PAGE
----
It was well known among geologists that the principal direction in which the drift phenomena were displayed throughout most of New England was towards the southeast, regardless of the elevation at which they were observed. Taking what he had learned from Agassiz, Hitchcock formulated a hypothetico-deductive argument. Assuming that the White Mountains would likely carry the marks of any previous glaciers, he wrote, “these mountains . . . would form a centre, or an axis of dispersion, from which glaciers would have carried bowlders [sic] outwards, like the Alps in Switzerland” (i.e., in many different directions). “On the other hand,” he added, if evidence could be found “on the summit of these mountains that glacio-aqueous agency took a southeasterly course there, it would render it extremely probable that no such centers of dispersion exist in the United States; and that no true glaciers have descended from our mountains.” Hitchcock’s fieldwork on Mount Washington, up to an elevation of some five thousand feet, amassed evidence that all of the drift phenomena noted there were in accordance with the general southeasterly direction seen in features at lower altitudes. Thus, he became convinced that alpine-style glaciers could not have been responsible for the drift.
While Hitchcock’s reasoning was sound, it also seemingly closed his mind to further consideration of Agassiz’s more radical hypothesis of a former continent-sized ice sheet. If no alpine-style glaciers had descended the slopes of Mount Washington, then what was the likelihood that a vast Mer de Glace had produced them in the first place? What he and other geologists were unable to imagine was that such an ice sheet did not require a high mountainous center to be formed. Only one (very remote) possibility remained open to Hitchcock’s thinking; namely, “that such a point, or axis of dispersion, if it exist[s], must lie very far to the north.” But whereas “[n]o such lofty mountains, I believe, have yet been discovered in the northern part of this continent[,] [t]hey must certainly lie north of Hudson’s Bay, if they exist.” Ironically, Hitchcock’s suggestion of a possible center of dispersion, in the region of Hudson’s Bay, was vindicated by a later generation of geologists, but without assuming a major mountain range to act as a catalyst for the growth and radiation of a continental ice sheet.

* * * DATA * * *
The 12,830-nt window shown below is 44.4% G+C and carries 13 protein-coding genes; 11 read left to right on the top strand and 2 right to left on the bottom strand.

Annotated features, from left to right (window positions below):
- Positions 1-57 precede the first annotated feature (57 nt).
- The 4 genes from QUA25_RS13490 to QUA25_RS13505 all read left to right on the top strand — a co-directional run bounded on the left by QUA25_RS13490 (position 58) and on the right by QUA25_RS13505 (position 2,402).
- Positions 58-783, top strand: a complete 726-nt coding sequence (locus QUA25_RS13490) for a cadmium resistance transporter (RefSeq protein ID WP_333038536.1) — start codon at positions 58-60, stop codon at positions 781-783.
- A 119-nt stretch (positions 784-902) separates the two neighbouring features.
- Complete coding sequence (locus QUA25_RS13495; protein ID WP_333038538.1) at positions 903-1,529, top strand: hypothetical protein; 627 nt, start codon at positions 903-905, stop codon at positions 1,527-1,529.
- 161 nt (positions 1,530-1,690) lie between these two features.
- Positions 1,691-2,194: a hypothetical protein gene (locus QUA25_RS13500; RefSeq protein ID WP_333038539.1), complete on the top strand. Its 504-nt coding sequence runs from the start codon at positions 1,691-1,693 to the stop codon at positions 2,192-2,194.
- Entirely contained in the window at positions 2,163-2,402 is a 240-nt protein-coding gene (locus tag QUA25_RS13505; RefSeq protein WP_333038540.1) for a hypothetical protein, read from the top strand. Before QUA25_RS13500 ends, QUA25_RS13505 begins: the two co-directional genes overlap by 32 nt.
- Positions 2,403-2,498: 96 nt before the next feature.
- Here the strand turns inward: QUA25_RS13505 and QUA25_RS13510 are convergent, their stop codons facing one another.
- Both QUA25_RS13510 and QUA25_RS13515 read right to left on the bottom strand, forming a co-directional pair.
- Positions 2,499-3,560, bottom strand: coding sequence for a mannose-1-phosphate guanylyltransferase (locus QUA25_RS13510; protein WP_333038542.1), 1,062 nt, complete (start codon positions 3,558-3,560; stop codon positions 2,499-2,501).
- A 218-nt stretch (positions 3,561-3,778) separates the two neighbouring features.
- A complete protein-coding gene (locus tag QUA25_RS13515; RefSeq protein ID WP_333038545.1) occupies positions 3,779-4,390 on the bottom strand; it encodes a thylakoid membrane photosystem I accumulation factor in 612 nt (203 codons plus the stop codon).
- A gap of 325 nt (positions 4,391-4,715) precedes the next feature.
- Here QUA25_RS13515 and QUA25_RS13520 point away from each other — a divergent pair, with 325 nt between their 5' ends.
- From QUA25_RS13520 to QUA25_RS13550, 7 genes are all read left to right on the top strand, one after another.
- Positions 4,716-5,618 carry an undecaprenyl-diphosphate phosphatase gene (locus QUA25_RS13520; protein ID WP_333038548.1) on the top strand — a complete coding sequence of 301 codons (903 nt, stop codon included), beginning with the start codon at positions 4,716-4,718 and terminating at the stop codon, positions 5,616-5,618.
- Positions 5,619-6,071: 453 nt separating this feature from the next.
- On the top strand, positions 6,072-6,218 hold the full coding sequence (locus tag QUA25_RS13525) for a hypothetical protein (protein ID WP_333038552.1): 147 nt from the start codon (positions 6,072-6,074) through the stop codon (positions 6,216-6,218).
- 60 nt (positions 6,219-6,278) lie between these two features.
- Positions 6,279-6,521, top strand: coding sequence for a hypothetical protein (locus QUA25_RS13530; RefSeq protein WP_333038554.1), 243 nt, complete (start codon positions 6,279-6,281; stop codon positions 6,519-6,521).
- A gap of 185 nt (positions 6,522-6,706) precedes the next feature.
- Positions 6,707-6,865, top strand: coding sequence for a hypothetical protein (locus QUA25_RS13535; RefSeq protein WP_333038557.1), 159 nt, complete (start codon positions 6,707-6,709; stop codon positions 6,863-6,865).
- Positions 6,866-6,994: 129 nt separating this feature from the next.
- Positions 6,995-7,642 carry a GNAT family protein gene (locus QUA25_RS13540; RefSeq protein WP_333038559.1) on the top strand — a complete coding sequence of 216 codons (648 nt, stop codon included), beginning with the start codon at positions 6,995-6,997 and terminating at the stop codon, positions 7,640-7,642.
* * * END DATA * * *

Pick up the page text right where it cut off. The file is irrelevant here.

At the time, it appears that Hitchcock’s claim for the lack of geological evidence regarding a center of dispersion within the White Mountains formed one of the strongest arguments against Agassiz’s glacial theory. Two years later, American geologist Henry Darwin Rogers again drew attention to Hitchcock’s conclusions (seemingly confirmed by a similar lack of evidence gathered from the Adirondack Mountains by New York geologist Ebenezer Emmons) “that those high tracts have not been centres of dispersion, but like every other spot, have been invaded by the drift from the north.” Thus, Hitchcock’s abrupt retreat from the glacial theory returned him to his prior, skeptical stance regarding any theory of the drift phenomena. The nearest that he would come was to ponder whether “the ultimate and true theory on the subject may be compounded of them all?”, namely, some combination of ice and water that he had previously labeled “glacio-aqueous action.”
Even Hitchcock’s subsequent analysis of the Richmond boulder trains, discovered in northwestern Massachusetts, did not change his mind regarding theories of the drift. He confessed to being unable to explain their patterns of dispersal by “agency of currents of water alone,” nor by “floating icebergs.” “But when we come to examine the country with reference to a glacier,” he wrote, “we shall find it about as difficult to imagine the existence of one there as of a river.” Hitchcock merely declared that the phenomenon in question would have to remain “unexplained till more analogous facts shall have been observed.”